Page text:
Krishna, a resident of Mumbai, was told he needs a pace-maker, which costs about Rs 2 lakh. The 59-year-old, who works as a helper in a local mall, panicked. “My household income is barely Rs 8,000. I can’t raise such amounts just like that,” he said.
Krishna is not alone. Few lower-income Indians have health insurance or access to private medical facilities, and in such situations, many of them give up without a fight. But things are changing.
The healthcare industry has started a trend of making such expensive products available on equated monthly installments (EMIs). The model allows people to buy stents, pacemakers or other costly medical devices directly from the company, and pay in easy installments.
For instance: Minneapolis-based Medtronic lets patients pay as little as Rs 1,000 per month for up to five years to buy cardiac devices.
“The company provides loans for devices amounting between Rs 30,000 and Rs 8.5 lakh, and the assistance is available in over 100 hospitals. Some 430 loans have been disbursed since 2010,” a Medtronic spokesperson said. “If a patient is prescribed a therapy or a device and does not have cash available, financial assistance of up to 85% of the device’s cost can be provided. The company offers a 0% interest scheme for six months.”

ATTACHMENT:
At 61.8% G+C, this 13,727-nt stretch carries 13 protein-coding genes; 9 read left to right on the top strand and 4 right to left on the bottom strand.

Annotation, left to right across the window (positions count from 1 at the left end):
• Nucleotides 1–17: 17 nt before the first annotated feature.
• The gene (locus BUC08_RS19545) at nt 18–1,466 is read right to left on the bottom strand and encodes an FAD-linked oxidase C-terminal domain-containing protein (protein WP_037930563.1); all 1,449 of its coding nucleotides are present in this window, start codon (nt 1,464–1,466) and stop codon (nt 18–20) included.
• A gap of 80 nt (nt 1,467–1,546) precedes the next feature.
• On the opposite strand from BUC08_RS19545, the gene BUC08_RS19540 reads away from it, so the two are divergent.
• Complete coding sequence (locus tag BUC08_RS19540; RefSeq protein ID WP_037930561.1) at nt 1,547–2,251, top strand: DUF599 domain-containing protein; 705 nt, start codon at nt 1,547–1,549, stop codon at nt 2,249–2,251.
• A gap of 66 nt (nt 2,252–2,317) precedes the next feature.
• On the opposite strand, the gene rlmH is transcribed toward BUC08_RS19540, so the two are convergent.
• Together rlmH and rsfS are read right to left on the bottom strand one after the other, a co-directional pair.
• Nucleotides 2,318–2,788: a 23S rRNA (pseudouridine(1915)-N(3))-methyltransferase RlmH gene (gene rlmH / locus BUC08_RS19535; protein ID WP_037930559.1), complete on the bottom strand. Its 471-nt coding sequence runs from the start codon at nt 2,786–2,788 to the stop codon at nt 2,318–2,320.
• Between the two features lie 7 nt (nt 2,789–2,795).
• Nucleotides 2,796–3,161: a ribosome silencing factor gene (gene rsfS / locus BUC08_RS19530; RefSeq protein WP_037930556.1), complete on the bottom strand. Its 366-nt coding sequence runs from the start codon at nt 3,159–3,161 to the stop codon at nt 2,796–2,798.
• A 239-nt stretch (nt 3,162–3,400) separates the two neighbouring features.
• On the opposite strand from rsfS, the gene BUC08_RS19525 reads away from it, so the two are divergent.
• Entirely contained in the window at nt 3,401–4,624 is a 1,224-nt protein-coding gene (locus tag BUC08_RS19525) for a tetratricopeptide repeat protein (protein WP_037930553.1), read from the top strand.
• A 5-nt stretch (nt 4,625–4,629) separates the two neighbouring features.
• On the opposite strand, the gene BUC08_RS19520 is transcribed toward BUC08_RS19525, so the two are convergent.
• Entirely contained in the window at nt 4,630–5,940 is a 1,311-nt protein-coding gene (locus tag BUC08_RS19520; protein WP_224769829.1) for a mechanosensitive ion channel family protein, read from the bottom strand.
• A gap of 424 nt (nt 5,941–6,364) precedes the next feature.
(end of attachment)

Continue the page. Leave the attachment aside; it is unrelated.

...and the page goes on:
US-based drug maker Merck Sharp & Dohme (MSD) has initiated a pilot project to increase access to medical treatment of Hepatitis C. “The programme includes rural financial inclusion — extending reach to rural communities including those without prior banking exposure ... for patients who do not have the funds for treatment but can repay a short-term loan to fund the treatment,” an MSD spokesperson said.
In 2010, Tata Capital collaborated with Mya Health Credit, India’s first patient financing company, to facilitate low-interest loans for planned medical procedures. “Loans are given according to the nature of treatment and the credit profile of the patient,” a Tata Capital official said on the condition of anonymity, as he was not authorised to speak to media.
Some companies are innovating to reduce cost of medicines. “We follow a country-specific pricing policy and price our products as best suited for the country to help make our medicines and vaccines more affordable and accessible,” a GSK spokesperson said.